Giuseppe Gaglione, founding partner of Studio Legale Internazionale Gaglione, shares his views on legal life in Italy and the secrets to doing business there.

Why did you decide to become a lawyer?

giuseppe gaglione

After reading Law at university, I decided to improve my international legal knowledge and focus on becoming a lawyer. For me this is an attractive profession as it can cover many subjects such as private client, commercial and litigation, which also test various skills sets. My long term ambition has always been to build and run my own law firm.

What is your role within the firm?

I am a founding partner of Studio Legale Internazionale Gaglione, managed with my brothers Alessandro and Roberto, who are also founding partners. Our firm comprises of lawyers qualified in Italy as avvocati and in England as solicitors.

Tell us about your firm.

The Firm advises international clients doing business in Italy. As a small firm one of our success drivers has been our ability to offer our clients a tailored made service when dealing with matters evolving complex cross border issues. The firm provides advice and assistance regarding:

• Estate planning including advice on succession law and wills;

• Property Law with a focus on the process of buying and selling properties;

• Corporate and Commercial Law, including formation of companies and international cross-border mergers.

Furthermore, the firm, in cooperation with SLIG Education Limited - a company specialized in the organization of courses and seminars for lawyers and members of the legal profession – organizes courses on Legal English and the English legal system.

What are the main opportunities and challenges for law firms in the current Italian context?

One of the main opportunities is certainly represented by potential foreign clients. In Italy the number of lawyers is very high and therefore the ratio lawyer/client is very low making it very difficult to acquire new “Italian centric” clients. On the other hand, there is a huge number of potential clients (that need legal advice and representation in Italy) who do not live in Italy. One of the challenges for law firms is to try to intercept those potential clients by attending international events, having a good and reliable network of international contacts, setting up an office or a branch abroad, etc.

Could you describe the main recent regulatory changes for law firms and lawyers in Italy? What are your views on these changes?

One of the main regulatory changes for lawyers is the abolition of the minimum (and maximum) applicable fee. It is now possible for lawyers and clients to negotiate legal fees: lawyers are not bound anymore to a fee, to be determined between a minimum and a maximum, as before. This major change is good for clients however the risk of abolishing (in particular) the minimum fee is that the quality of the services provided could decrease due to the increasing number of (low-cost) files that a firm must take-on in order to make a profit. However, the abolition of the minimum fees is certainly an improvement for clients in particular and for the market in general.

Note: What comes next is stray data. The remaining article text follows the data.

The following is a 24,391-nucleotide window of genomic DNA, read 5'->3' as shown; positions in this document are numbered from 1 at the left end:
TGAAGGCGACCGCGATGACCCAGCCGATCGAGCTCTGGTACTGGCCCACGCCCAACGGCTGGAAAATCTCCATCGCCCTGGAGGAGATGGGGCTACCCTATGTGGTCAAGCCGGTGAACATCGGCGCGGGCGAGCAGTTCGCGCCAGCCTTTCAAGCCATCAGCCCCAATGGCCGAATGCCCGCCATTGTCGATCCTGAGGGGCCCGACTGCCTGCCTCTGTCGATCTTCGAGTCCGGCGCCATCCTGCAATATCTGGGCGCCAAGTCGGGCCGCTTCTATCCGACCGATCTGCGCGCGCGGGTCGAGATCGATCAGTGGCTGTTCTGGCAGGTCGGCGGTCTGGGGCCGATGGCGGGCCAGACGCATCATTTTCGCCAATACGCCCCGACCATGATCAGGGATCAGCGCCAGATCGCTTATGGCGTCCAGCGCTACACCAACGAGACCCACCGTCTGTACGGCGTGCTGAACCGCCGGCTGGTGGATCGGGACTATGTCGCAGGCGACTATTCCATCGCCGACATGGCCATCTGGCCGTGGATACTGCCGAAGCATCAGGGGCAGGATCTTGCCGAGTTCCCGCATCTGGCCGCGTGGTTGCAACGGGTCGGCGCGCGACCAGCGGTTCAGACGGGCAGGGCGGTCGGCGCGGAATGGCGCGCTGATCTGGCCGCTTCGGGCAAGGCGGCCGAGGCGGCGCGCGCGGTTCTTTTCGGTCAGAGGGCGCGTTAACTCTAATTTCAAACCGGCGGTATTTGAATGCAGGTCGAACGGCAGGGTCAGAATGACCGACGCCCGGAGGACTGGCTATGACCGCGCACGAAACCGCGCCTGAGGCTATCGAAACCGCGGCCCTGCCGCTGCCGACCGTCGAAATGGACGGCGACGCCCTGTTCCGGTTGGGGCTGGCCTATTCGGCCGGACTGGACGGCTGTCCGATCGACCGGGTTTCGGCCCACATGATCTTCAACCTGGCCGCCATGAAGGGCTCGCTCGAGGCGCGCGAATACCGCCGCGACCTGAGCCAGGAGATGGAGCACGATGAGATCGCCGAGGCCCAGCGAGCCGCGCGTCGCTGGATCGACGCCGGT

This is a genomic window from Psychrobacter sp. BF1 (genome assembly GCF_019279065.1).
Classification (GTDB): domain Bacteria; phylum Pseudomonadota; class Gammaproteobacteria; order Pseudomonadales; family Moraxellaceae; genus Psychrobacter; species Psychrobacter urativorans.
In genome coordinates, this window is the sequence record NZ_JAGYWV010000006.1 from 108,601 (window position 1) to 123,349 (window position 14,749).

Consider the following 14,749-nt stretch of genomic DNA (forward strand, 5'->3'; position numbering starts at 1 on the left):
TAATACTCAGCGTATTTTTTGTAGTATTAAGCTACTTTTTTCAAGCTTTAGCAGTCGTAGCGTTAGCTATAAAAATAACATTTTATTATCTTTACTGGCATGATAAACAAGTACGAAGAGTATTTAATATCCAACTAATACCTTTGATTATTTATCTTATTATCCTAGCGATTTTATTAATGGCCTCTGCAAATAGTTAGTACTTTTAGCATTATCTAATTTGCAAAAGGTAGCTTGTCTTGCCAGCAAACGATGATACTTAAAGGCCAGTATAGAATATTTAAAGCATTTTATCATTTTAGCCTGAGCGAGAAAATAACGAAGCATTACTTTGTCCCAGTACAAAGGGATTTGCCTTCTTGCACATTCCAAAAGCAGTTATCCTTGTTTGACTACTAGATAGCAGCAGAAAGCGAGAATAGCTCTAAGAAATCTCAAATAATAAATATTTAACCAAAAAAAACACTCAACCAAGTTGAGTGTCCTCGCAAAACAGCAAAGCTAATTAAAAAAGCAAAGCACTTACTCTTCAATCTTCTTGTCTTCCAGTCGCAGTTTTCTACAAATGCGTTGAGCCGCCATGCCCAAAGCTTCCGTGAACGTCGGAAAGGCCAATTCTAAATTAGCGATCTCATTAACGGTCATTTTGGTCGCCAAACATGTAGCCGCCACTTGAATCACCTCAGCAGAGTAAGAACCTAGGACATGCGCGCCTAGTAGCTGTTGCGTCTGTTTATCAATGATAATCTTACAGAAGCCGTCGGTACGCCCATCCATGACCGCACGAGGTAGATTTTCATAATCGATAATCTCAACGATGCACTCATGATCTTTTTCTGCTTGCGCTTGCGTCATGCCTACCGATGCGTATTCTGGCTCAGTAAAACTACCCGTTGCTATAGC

What advice would you give to UK law firms willing to operate in Italy?

My advice to a UK law firm willing to operate in Italy (setting up an office or establishing an alliance with an Italian law firm) is to leave the Italian operations to an Italian lawyer. If no Italian lawyers are working within the UK firm, I would suggest to hire someone for the purpose or to establish an alliance/cooperation with an Italian firm. This is because the two markets and, more important, the two legal systems are very different. In addition, the language barrier could also be an issue and finally, the attitude to doing business in each jurisdiction is very different as well!

What opportunities for co-operation are there between Italian and UK law firms?

United Kingdom is one of the greatest markets in the world and therefore it is not unusual for medium/large Italian law firms to have international clients based there. As a consequence, as the costs of setting up an office in the UK could be prohibitive, Italian law firms are often seeking cooperation with UK law firms in order to get legal advice for their clients and to use their facilities from time to time (meeting with clients, etc.). Vice versa, the Italian community in the UK is huge (as well as the UK expats community living in Italy) and therefore UK law firms are frequently asked to advice their clients on Italian law. Having a good and reliable co-operation with an Italian law firm (especially if it has dually qualified and/or English speaking lawyers working within and a permanent base in the UK) is vital.

Finally, what are your recommendations for visitors to Italy?

Don’t follow (only) the touristic routes and don’t eat (only) in the restaurants included in your guide. Either driving along the sunny coast of Apulia or sightseeing in Rome, don’t hesitate to make a last second diversion or try an alternative route: it is very likely that you’ll find a unique and “unknown” spot for a photo or a family owned restaurant that will make your trip to Italy unforgettable!

These views are the views of the author and not those of the Law Society.